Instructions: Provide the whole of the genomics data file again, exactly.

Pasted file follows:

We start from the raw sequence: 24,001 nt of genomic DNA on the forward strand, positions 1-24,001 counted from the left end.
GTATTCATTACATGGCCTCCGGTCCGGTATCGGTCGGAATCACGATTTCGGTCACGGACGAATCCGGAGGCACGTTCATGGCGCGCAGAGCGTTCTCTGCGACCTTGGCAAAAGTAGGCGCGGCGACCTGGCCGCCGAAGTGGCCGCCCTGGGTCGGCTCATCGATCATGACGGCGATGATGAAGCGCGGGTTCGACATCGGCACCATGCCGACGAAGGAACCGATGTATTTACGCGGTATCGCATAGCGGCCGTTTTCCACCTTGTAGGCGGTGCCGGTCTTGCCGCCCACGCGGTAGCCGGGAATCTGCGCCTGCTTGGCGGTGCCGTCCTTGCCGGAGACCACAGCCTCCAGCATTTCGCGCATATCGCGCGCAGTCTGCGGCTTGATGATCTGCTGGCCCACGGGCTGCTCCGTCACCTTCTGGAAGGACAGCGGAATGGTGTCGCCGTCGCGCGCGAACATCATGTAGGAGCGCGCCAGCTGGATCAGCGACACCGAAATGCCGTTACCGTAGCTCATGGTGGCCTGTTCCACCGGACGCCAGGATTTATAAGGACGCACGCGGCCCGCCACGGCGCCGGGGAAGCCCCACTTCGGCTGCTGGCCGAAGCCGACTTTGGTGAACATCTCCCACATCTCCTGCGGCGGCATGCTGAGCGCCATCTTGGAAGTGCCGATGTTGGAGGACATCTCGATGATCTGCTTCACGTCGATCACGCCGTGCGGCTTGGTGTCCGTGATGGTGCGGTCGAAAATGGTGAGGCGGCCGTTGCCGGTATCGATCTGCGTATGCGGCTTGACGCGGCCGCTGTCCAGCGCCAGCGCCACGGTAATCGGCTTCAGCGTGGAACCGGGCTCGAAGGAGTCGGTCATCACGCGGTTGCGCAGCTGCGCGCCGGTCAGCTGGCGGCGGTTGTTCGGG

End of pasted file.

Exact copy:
We start from the raw sequence: 24,001 nt of genomic DNA on the forward strand, positions 1-24,001 counted from the left end.
GTATTCATTACATGGCCTCCGGTCCGGTATCGGTCGGAATCACGATTTCGGTCACGGACGAATCCGGAGGCACGTTCATGGCGCGCAGAGCGTTCTCTGCGACCTTGGCAAAAGTAGGCGCGGCGACCTGGCCGCCGAAGTGGCCGCCCTGGGTCGGCTCATCGATCATGACGGCGATGATGAAGCGCGGGTTCGACATCGGCACCATGCCGACGAAGGAACCGATGTATTTACGCGGTATCGCATAGCGGCCGTTTTCCACCTTGTAGGCGGTGCCGGTCTTGCCGCCCACGCGGTAGCCGGGAATCTGCGCCTGCTTGGCGGTGCCGTCCTTGCCGGAGACCACAGCCTCCAGCATTTCGCGCATATCGCGCGCAGTCTGCGGCTTGATGATCTGCTGGCCCACGGGCTGCTCCGTCACCTTCTGGAAGGACAGCGGAATGGTGTCGCCGTCGCGCGCGAACATCATGTAGGAGCGCGCCAGCTGGATCAGCGACACCGAAATGCCGTTACCGTAGCTCATGGTGGCCTGTTCCACCGGACGCCAGGATTTATAAGGACGCACGCGGCCCGCCACGGCGCCGGGGAAGCCCCACTTCGGCTGCTGGCCGAAGCCGACTTTGGTGAACATCTCCCACATCTCCTGCGGCGGCATGCTGAGCGCCATCTTGGAAGTGCCGATGTTGGAGGACATCTCGATGATCTGCTTCACGTCGATCACGCCGTGCGGCTTGGTGTCCGTGATGGTGCGGTCGAAAATGGTGAGGCGGCCGTTGCCGGTATCGATCTGCGTATGCGGCTTGACGCGGCCGCTGTCCAGCGCCAGCGCCACGGTAATCGGCTTCAGCGTGGAACCGGGCTCGAAGGAGTCGGTCATCACGCGGTTGCGCAGCTGCGCGCCGGTCAGCTGGCGGCGGTTGTTCGGG